Thursday, March 22, 2012

How Not to Criticize Originalism

Saul Cornell's posts on Originalism during his guest stint at Faculty Lounge are so over the top that perhaps they make this point on their own.  But in case it needs to be said:  it's not effective to paint other scholars as cartoonish with posts that are themselves cartoonish.  Cornell has made important scholarly contributions in the past.  He threatens his own future readership with blogging that brings more heat than light to the question of the role of history in constitutional interpretation.  We don't like it when conservatives mischaracterize scholarship for the purpose of constructing an argument.  And we don't like it when liberals do that, too.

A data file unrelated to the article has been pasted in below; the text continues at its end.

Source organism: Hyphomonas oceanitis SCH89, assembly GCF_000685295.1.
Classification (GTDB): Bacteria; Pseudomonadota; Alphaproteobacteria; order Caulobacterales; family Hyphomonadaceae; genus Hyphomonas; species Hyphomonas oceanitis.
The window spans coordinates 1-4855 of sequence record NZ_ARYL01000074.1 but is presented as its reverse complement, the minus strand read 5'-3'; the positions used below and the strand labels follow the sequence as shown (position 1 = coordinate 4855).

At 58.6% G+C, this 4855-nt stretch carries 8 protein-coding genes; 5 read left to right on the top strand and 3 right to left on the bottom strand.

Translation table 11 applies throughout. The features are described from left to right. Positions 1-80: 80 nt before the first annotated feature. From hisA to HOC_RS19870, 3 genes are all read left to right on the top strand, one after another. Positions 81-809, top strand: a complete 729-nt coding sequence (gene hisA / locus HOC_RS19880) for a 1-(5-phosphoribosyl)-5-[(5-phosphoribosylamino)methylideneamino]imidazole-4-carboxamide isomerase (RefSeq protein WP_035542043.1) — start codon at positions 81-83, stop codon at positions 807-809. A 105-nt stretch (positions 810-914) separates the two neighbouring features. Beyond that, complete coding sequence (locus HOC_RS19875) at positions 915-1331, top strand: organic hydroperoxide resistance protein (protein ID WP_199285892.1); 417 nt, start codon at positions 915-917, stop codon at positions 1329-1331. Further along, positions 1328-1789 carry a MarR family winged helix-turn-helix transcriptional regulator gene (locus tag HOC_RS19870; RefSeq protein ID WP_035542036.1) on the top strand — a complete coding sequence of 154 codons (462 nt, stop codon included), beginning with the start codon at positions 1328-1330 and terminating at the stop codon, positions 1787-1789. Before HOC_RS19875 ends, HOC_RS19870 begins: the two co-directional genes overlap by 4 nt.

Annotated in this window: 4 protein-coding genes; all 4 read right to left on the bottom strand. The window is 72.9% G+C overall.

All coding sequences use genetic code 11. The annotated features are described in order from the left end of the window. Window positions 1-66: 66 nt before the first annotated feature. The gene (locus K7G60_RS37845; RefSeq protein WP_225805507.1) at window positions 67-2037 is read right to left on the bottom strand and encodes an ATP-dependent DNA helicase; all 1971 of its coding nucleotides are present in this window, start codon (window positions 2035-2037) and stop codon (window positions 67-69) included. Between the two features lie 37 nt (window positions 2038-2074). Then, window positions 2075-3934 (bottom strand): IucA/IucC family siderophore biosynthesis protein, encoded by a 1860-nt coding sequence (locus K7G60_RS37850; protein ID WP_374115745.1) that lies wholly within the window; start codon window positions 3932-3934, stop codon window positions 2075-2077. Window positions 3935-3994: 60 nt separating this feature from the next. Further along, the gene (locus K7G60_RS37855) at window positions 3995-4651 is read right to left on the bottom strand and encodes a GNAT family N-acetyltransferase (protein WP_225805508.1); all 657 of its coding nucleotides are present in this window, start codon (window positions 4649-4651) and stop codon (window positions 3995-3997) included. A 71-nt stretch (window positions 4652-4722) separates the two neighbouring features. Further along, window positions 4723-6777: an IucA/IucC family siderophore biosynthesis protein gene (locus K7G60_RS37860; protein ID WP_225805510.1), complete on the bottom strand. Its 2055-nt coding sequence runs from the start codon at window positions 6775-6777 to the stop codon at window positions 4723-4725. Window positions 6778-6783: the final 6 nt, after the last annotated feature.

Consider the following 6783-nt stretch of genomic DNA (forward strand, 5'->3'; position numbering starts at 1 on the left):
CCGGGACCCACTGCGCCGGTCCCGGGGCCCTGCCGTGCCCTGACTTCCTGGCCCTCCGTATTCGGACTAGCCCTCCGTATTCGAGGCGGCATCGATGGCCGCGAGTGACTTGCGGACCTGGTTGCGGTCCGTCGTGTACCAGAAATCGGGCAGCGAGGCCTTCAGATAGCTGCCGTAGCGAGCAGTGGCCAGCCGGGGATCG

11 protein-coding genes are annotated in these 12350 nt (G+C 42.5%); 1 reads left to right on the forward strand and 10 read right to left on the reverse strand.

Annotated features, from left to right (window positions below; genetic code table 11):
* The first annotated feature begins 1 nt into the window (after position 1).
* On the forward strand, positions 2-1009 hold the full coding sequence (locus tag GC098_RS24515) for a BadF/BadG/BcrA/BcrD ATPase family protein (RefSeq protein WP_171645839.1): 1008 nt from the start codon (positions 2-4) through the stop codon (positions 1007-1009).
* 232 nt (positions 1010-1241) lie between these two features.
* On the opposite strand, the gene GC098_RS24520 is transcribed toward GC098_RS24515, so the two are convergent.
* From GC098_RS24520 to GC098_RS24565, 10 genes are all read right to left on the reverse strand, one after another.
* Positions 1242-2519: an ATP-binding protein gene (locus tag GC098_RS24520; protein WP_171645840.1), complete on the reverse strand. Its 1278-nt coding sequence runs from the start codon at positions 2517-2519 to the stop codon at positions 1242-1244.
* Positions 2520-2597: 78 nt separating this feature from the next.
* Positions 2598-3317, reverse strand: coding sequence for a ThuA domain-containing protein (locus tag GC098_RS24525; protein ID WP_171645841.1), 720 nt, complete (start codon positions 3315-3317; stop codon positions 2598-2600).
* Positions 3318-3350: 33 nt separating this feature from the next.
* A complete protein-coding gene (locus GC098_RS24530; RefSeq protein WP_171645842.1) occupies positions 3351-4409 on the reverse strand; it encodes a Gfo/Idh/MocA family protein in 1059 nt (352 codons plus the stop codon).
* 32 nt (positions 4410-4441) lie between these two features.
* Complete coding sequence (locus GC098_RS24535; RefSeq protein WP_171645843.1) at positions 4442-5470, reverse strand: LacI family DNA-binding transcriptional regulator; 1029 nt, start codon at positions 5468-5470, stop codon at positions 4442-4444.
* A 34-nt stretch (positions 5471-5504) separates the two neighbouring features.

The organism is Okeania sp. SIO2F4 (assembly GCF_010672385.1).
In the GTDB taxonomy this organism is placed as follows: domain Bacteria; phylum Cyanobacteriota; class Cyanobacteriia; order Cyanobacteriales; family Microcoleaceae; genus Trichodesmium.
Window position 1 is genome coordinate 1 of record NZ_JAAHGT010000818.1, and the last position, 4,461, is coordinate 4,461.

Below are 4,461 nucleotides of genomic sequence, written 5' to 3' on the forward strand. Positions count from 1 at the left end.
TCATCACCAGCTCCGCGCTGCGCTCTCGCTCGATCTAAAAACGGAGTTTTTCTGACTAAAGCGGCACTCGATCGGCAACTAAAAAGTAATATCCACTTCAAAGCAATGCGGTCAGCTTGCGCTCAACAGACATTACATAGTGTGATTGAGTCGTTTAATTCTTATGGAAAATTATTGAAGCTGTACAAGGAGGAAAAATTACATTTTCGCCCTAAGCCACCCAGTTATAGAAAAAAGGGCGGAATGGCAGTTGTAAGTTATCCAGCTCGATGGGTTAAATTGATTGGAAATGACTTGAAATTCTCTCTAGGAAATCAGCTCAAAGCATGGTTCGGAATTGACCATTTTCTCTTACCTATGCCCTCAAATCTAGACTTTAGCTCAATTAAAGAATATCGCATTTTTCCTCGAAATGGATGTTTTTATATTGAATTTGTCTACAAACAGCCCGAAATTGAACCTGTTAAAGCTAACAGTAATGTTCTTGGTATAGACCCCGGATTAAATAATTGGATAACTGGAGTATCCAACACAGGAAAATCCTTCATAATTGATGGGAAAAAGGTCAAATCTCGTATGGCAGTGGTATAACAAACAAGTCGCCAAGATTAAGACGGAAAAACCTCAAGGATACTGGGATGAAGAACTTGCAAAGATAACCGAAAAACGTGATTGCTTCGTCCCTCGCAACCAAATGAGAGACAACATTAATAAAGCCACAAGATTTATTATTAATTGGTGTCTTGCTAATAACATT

1 comment:

  1. Assuming Saul Cornell was over the top, consider Jack Balkin's critique of McGinnis and Rappaport's critique of his new book "Living Originalism" in Jack's "Nine Perspectives on Living Origiinalism" available at SSRN:

    http://ssrn.com/abstract=2015088

    Jack's paper responding to critiques of his new book devotes in Section II. 18 pages (out of 59 total pages) to McGinnis and Rappaport's critique. Blogging does have its limitations, not only for Saul Cornell as a guest blogger at the Faculty Lounge (which allows comments) but also for Michael Rappaport at The Originalism Blog (which generally does not allow comments), in going over the top.

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